i've been growing pawpaws for about 20 years here in west pa (north of Pittsburgh)
pawpaws remind people like a lot of things banana, mango , mellon, pear, pineapple, but really taste unique.
each tree (unless grafted) tastes different. the mix of flavors may be more mango (some varieties even use the name) while others favor banana or some other flavor. but they all taste like pawpaw.
Pawpaw are members of the custard apple family. the texture of a pawpaw is custard or pudding like. I tell people "it's banana pudding on a tree" and when they're really ripe, that's a good description.
they ripen like a banana and people may or may not like them depending on degree of ripeness. imagine trying to sell bananas to someone who has never had one and all you had were overripe black bananas.
some people are also turned off by the "pudding like texture" and richness. (who can each a bowl of banana pudding pie filling?)
making things like ice cream, smoothies,pies ,etc allow you to dilute them but still enjoy the flavor.
freezing is the favored way of preserving them,as the pulp freezes well with little loss of flavor. I froze a number of them whole last fall and were giving tastes of them and free seeds to plant at the local Earth Day this past weekend. (about 300 people found about the word "hugelkultur" for the first time also)
I give talks at local fairs promoting pawpaws as the perfect backyard fruit tree, no spraying, little pruning, not bothered by pests, small managable tree for backyards
Perfect, that’s exactly what I needed! Ive heard that the grafted ones are not as good as the native ones; I really don’t know if that’s true since it seems they are more expensive. Ive also seen a lot of nurseries say that it needs help with pollination, have you found that to be true? I can’t imagine that a native species to our area would need any help with pollination but I could be wrong. Do you have any suggestions for sources in our area so we can try them out with spending $18 on a full size tree? Thanks for your input.
I had one that did manage to grow a top on it from 3 that I got as plants 2 years before..I'll leave it where it is..
I had a gob of seeds and ripe paw paws that I planted here and there in the garden ..they say they take about 2 years to sprout from seed, but so far I haven't seen any growth from where I put those in..but they still might form we'll see.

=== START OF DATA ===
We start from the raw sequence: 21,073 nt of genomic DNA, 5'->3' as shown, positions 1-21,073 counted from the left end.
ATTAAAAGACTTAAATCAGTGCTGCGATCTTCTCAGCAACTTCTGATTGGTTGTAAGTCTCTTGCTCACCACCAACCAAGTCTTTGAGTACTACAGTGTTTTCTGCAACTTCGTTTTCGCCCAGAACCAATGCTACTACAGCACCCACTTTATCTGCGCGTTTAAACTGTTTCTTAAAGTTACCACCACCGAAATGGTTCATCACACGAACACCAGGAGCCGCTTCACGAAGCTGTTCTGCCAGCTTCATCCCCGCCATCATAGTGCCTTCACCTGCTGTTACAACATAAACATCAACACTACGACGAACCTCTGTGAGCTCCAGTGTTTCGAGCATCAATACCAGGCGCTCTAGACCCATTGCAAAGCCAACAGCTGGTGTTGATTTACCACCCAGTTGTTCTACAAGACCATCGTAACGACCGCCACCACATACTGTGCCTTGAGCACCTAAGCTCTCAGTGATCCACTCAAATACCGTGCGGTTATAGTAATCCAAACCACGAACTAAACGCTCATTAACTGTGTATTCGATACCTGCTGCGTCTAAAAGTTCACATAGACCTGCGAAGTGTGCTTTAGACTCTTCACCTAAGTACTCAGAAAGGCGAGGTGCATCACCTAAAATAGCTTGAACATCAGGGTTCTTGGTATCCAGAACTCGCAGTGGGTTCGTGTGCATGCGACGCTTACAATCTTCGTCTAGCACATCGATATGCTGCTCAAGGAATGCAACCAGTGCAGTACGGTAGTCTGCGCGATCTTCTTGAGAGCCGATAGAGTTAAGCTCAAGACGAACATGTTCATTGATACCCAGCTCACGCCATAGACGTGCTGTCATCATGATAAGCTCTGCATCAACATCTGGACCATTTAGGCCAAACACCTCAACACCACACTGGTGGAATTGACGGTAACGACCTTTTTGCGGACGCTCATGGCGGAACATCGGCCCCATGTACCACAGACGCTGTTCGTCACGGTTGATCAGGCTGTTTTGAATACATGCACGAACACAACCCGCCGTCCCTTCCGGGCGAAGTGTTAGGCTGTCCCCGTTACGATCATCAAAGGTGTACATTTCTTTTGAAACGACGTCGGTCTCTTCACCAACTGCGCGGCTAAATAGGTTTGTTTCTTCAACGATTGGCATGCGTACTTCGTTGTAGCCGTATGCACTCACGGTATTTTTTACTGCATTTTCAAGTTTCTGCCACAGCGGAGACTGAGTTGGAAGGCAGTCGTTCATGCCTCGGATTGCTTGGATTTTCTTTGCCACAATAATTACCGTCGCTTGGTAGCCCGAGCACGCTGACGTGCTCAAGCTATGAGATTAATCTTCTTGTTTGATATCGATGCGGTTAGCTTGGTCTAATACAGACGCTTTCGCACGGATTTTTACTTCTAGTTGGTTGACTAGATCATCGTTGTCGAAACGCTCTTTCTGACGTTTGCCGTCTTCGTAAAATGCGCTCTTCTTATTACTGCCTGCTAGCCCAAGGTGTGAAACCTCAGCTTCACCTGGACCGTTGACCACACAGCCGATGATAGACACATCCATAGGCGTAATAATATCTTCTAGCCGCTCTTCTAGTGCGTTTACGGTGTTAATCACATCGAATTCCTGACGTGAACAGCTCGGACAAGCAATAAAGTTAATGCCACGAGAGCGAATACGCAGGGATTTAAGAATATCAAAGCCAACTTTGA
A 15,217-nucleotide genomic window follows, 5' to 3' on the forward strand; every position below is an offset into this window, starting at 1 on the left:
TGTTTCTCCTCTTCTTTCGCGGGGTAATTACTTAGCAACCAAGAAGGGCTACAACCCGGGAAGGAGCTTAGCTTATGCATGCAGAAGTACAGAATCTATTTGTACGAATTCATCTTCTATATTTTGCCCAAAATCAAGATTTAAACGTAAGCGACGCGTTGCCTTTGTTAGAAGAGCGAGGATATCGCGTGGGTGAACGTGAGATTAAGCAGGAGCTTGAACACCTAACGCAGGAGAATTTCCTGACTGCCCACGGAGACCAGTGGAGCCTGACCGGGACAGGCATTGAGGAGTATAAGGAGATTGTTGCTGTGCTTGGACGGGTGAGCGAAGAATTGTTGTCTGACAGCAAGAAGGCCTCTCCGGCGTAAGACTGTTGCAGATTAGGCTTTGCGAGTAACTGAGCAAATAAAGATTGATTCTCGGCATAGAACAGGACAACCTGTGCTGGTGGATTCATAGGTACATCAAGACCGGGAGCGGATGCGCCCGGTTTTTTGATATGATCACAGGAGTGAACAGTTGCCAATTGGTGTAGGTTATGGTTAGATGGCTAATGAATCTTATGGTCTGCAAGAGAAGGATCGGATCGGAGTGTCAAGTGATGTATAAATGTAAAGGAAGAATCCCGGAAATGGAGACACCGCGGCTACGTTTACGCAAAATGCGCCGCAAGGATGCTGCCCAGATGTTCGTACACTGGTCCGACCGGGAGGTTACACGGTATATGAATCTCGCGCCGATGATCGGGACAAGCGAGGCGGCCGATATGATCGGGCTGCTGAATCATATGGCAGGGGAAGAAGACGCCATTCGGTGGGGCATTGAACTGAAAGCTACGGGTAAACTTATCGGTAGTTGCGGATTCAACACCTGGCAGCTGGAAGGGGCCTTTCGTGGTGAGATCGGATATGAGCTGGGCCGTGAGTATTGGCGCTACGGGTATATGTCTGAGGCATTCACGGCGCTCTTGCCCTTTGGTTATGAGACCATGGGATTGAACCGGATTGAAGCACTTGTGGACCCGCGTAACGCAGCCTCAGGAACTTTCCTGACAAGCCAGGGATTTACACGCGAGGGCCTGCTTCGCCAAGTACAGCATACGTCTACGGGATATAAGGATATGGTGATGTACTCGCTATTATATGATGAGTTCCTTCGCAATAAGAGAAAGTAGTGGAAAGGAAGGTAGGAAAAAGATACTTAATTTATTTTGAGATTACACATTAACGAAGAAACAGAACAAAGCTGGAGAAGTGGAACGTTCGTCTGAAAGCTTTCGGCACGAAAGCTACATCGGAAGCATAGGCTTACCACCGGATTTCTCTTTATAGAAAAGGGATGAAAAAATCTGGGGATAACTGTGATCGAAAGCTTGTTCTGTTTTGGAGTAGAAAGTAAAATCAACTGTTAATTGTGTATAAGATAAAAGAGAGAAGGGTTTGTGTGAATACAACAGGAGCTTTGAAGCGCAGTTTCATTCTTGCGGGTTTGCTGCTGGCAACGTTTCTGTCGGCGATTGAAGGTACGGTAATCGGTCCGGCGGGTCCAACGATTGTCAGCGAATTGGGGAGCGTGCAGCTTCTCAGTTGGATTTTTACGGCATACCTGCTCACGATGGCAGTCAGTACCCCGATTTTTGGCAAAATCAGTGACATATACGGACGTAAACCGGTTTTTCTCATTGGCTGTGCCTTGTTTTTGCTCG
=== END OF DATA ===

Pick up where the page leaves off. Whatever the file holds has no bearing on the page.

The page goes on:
the person that sent me the seeds and ripe paw paws sent some that were ready to eat and I tried them and I liked them..which gave me more and more desire to get some growing here.
I'll keep working at it
Some (cut/paste) highlights:
We have found that some major points to remember about propagating pawpaws by seed are:
1) Never let the seed dry out; this greatly reduces the germination rate.
Keep pawpaw seed in ziplock bags containing moist peat moss, and then store in a refrigerator until you are ready to
2) Pawpaw seed has a chilling requirement that must be satisfied for optimal germination rates.
You should store seed for at least 100 days in a refrigerator (in moist peat moss) for optimal germination.
3) Do not let pawpaw seed freeze, it will kill the seed.
4) Start seeds in tall pots (12”), as the seedlings have strong taproots.
Since the roots of field dug pawpaw seedlings are easily damaged, we usually recommend starting pawpaws in pots,
or buying them from nurseries in pots, and then transplanting them.
5) If you are growing seedlings outside, keep the plants in moderate shade their first year (we use 55% shade cloth)
for maximum growth of the plant. Seedlings will grow well in whitewashed or even unshaded greenhouses.
Also, a link to their "Pawpaw Planting Guide":
Perhaps a guild using plants that attract these flies would be advantageous, but I'm not sure what, or if there any flowers that do.
if you have just a few small trees, hand pollination is an option.
a bucket of manure or food scraps set underneath the trees will bring flies in.
for those in an urban settings, this might not be the popular, but explain to the neighbors that it's only for a few weeks while the trees are in blossom. and give them some fruit in the fall
if you live where there are flies, such as farm, pollination usually isn't a problem.
I don't "do" anything to increase pollination and most of the blossoms do not get pollinated. but i still get a lot of fruit.
if all were pollinated, the fruit would be smaller (with the same number of large seeds) i prefer fewer larger fruits as this make processing and handling easier
if one were really in the production mode:
the "gold standard" is hanging roadkill in the limbs.
yes, two seedlings , even if the seeds are from the same tree, are able to pollinate each other. two grafted trees, if the grafts are the same variety (clones) will not. so a seedling or different grafted clone is needed. so 2 seedlings or 1 seedling + one grafted variety.
or better yet 10 seedlings!!
btw, what nursery is that?
Village Farm Garden Center
I am located in the banana belt of Michigan, ie the southern edge.
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